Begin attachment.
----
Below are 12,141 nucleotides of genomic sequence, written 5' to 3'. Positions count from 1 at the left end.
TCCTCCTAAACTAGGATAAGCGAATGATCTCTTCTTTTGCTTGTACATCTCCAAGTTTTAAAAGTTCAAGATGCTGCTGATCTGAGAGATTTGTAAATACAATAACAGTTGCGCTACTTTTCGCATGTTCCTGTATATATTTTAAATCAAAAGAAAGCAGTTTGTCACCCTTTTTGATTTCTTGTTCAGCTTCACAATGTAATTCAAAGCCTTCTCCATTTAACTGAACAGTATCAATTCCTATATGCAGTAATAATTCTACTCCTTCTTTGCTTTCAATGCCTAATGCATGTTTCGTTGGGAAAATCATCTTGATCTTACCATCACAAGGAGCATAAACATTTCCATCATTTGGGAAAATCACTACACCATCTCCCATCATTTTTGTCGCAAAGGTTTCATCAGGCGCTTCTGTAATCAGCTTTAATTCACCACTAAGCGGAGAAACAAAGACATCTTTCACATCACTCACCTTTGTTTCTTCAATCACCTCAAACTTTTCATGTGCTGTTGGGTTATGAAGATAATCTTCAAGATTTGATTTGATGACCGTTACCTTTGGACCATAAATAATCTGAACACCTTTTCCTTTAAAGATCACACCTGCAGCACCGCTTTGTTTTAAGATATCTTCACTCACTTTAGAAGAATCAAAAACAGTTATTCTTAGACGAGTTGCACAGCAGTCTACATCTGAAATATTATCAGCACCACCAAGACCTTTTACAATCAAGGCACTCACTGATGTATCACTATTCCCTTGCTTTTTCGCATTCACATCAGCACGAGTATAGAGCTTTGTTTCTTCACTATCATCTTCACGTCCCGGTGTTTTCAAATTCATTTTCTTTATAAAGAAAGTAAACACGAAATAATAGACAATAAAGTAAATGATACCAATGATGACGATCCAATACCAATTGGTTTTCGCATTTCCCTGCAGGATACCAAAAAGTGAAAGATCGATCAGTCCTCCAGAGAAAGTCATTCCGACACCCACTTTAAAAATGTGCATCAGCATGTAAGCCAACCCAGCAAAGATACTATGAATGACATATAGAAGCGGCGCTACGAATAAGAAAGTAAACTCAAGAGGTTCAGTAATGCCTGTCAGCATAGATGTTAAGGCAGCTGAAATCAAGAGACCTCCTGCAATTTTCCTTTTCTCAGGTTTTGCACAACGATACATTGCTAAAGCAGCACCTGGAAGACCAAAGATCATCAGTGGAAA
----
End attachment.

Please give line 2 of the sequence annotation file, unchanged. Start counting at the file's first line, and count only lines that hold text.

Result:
TCCTCCTAAACTAGGATAAGCGAATGATCTCTTCTTTTGCTTGTACATCTCCAAGTTTTAAAAGTTCAAGATGCTGCTGATCTGAGAGATTTGTAAATACAATAACAGTTGCGCTACTTTTCGCATGTTCCTGTATATATTTTAAATCAAAAGAAAGCAGTTTGTCACCCTTTTTGATTTCTTGTTCAGCTTCACAATGTAATTCAAAGCCTTCTCCATTTAACTGAACAGTATCAATTCCTATATGCAGTAATAATTCTACTCCTTCTTTGCTTTCAATGCCTAATGCATGTTTCGTTGGGAAAATCATCTTGATCTTACCATCACAAGGAGCATAAACATTTCCATCATTTGGGAAAATCACTACACCATCTCCCATCATTTTTGTCGCAAAGGTTTCATCAGGCGCTTCTGTAATCAGCTTTAATTCACCACTAAGCGGAGAAACAAAGACATCTTTCACATCACTCACCTTTGTTTCTTCAATCACCTCAAACTTTTCATGTGCTGTTGGGTTATGAAGATAATCTTCAAGATTTGATTTGATGACCGTTACCTTTGGACCATAAATAATCTGAACACCTTTTCCTTTAAAGATCACACCTGCAGCACCGCTTTGTTTTAAGATATCTTCACTCACTTTAGAAGAATCAAAAACAGTTATTCTTAGACGAGTTGCACAGCAGTCTACATCTGAAATATTATCAGCACCACCAAGACCTTTTACAATCAAGGCACTCACTGATGTATCACTATTCCCTTGCTTTTTCGCATTCACATCAGCACGAGTATAGAGCTTTGTTTCTTCACTATCATCTTCACGTCCCGGTGTTTTCAAATTCATTTTCTTTATAAAGAAAGTAAACACGAAATAATAGACAATAAAGTAAATGATACCAATGATGACGATCCAATACCAATTGGTTTTCGCATTTCCCTGCAGGATACCAAAAAGTGAAAGATCGATCAGTCCTCCAGAGAAAGTCATTCCGACACCCACTTTAAAAATGTGCATCAGCATGTAAGCCAACCCAGCAAAGATACTATGAATGACATATAGAAGCGGCGCTACGAATAAGAAAGTAAACTCAAGAGGTTCAGTAATGCCTGTCAGCATAGATGTTAAGGCAGCTGAAATCAAGAGACCTCCTGCAATTTTCCTTTTCTCAGGTTTTGCACAACGATACATTGCTAAAGCAGCACCTGGAAGACCAAAGATCATCAGTGGAAA